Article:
Facebook’s top executive in charge of all products, Chris Cox, the longtime confidant of chief executive Mark Zuckerberg, is leaving the company, the highest-level departure at the tech giant amid a controversial shift to combine its various social media platforms.

Cox’s unexpected departure, which he and Zuckerberg announced in separate Facebook posts Thursday, comes months after Cox was promoted in a major reorganization. In May, Cox was put in charge of Facebook’s “family of apps,” including Instagram, Messenger, WhatsApp and Facebook itself — which together have over 2.7 billion users worldwide. These apps have been distinct until recently, when Zuckerberg announced plans to unify them with a new focus on privacy.

“It is with great sadness I share with you that after thirteen years, I’ve decided to leave the company,” Cox wrote in his post. “Since I was twenty-three, I’ve poured myself into these walls. This place will forever be a part of me.” Cox didn’t offer any explanation for his departure.

Another longtime executive exited on Thursday, who also moved upward in the reorganization last May: Chris Daniels, who took over WhatsApp after running Internet.org, the company’s philanthropic project to promote global Internet access.

WhatsApp’s embrace of encryption is the blueprint for privacy that Zuckerberg said last week he wanted to apply to all of Facebook’s networks.

“At this point, we have made real progress on many issues and we have a clear plan for our apps, centered around making private messaging, stories and groups the foundation of the experience, including enabling encryption and interoperability across our services,” Zuckerberg wrote. “As we embark on this next major chapter, Chris has decided now is the time to step back from leading these teams.”

A person familiar with discussions at the company said Cox and Daniels objected to unifying the apps.

Zuckerberg portrayed the shift to private communications as being driven by how people want to communicate — but moving the spotlight away from the public sharing that Facebook pioneered could also help paper over the fundamental problem of stagnant user growth and less time spent on the platform. The internal concern over the warning signs at the core Facebook product coincided with nearly two years of sustained crises externally around privacy and data issues.

In his blog post, Zuckerberg said Cox had told him several years ago that he planned to move but that Cox decided to hold off on leaving until the company made more progress combating misinformation and Russian interference — controversies that erupted in the wake of the 2016 election.

“At this point, we have made real progress on many issues and we have a clear plan for our apps, centered around making private messaging, stories and groups the foundation of the experience, including enabling encryption and interoperability across our services,” Zuckerberg wrote. “As we embark on this next major chapter, Chris has decided now is the time to step back from leading these teams.”

Zuckerberg said he does not plan to replace Cox. The role of integrating the apps will go to another longtime Zuckerberg deputy and former head of growth, Javier Olivan, he said in his post.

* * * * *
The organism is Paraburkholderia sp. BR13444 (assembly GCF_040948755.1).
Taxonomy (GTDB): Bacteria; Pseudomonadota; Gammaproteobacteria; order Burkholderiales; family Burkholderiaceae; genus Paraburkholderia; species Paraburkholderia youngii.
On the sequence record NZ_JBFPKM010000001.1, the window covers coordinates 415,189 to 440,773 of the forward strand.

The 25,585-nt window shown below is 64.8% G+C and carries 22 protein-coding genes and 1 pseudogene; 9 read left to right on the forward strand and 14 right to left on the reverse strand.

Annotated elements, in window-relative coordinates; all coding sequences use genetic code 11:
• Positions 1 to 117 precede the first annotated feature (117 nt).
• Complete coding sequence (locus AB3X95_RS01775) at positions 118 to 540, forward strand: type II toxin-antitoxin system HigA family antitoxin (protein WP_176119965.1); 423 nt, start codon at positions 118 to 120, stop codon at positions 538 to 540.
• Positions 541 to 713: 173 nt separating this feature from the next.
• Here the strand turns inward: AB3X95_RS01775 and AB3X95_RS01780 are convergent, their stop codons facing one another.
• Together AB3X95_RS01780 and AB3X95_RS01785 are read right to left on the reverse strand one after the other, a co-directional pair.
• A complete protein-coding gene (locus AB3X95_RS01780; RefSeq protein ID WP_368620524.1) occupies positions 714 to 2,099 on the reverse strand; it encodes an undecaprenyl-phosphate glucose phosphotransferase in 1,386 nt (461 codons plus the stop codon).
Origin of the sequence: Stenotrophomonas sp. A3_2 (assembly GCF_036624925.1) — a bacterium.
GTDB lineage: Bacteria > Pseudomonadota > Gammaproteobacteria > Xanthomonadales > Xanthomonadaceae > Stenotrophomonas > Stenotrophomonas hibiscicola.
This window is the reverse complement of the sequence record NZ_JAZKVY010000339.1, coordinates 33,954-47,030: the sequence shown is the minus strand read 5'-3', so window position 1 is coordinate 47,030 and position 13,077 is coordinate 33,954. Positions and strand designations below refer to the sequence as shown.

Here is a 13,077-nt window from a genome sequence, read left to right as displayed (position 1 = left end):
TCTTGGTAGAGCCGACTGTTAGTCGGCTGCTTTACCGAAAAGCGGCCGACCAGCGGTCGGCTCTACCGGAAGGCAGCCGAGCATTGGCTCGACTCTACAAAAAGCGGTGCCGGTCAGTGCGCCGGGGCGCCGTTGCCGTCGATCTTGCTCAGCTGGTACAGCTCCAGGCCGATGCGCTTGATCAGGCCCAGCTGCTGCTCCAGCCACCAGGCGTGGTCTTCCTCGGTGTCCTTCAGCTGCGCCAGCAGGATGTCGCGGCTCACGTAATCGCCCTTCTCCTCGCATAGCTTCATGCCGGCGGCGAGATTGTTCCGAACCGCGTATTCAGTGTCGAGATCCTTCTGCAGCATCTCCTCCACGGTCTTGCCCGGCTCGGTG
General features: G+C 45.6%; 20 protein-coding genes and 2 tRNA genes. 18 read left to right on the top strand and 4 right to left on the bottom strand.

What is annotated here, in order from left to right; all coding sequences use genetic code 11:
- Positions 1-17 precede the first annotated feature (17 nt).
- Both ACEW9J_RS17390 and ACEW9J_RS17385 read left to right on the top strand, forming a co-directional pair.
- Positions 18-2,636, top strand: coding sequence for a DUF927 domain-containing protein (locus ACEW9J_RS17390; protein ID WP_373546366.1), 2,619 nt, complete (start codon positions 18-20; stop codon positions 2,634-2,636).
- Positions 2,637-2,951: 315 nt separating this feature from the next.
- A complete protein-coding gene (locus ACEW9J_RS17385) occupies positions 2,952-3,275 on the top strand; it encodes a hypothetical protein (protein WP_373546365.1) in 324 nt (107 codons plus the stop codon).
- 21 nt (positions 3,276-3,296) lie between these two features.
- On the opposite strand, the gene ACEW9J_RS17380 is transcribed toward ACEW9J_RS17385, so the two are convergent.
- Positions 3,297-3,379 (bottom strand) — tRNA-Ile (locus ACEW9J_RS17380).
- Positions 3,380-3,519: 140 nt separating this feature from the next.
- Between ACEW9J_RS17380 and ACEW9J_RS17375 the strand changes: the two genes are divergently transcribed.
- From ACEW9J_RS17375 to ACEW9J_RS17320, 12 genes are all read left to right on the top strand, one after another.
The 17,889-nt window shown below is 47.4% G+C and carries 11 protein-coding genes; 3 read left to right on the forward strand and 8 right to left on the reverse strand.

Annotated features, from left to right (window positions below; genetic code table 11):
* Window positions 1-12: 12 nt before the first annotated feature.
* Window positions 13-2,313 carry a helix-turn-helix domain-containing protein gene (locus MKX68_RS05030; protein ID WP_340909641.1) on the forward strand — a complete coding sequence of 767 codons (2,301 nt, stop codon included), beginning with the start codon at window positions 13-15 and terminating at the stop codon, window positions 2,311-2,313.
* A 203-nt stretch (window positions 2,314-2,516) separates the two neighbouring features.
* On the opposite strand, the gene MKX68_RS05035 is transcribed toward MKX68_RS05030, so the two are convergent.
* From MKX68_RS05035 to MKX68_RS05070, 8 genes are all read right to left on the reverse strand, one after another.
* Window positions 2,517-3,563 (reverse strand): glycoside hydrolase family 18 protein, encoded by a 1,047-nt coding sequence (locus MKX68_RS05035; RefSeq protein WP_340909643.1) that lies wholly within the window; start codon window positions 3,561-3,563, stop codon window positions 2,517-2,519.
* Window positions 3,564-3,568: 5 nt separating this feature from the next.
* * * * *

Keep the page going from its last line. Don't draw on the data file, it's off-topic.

The company is facing multiple federal investigations over data privacy, stagnating user growth in its most lucrative markets, and a record-low reputation with the public. It is also embarking on a major reshuffling of its leadership.

Cox, who dropped out of a Stanford University graduate degree program to work with Zuckerberg when the company had just 15 engineers, was widely seen as one of the most popular and capable executives at the social network — and a potential replacement CEO, were Zuckerberg to leave. (Zuckerberg has said he has no plans to do so.)

Perhaps more than anyone else at Facebook — even more than Chief Operating Officer Sheryl Sandberg — Cox was a sounding board for Zuckerberg on product ideas. He launched Facebook’s flagship scrolling news feed nearly a decade ago and ran human resources before he was promoted to run the Facebook app in 2014.

Cox is one of many senior executives to leave Facebook since the controversies erupted. The company’s head of policy Elliot Schrage, its general counsel Colin Stretch, its chief security officer Alex Stamos, along with the heads of WhatsApp and Instagram and its top communications executive, have all announced their exits from the company in the last year or so, among others.

Some of the executives, such as the founders of WhatsApp and Instagram, were relatively new to Facebook, having joined when their startups were acquired, and clashed with Zuckerberg over the direction of the apps.

But the highest profile departures, including Cox, are people in Zuckerberg’s inner circle who have been at Facebook since the earliest days of the company and became fabulously wealthy after the social network’s $104 billion public offering. The past two years have been the most trying in their careers, and some are ready to move on, according to several former employees.

Cox hinted at the challenges of recent years in his goodbye post. “For over a decade, I’ve been sharing the same message that Mark and I have always believed: social media’s history is not yet written, and its effects are not neutral,” he wrote. “It is tied up in the richness and complexity of social life. As its builders we must endeavor to understand its impact — all the good, and all the bad — and take up the daily work of bending it towards the positive, and towards the good.”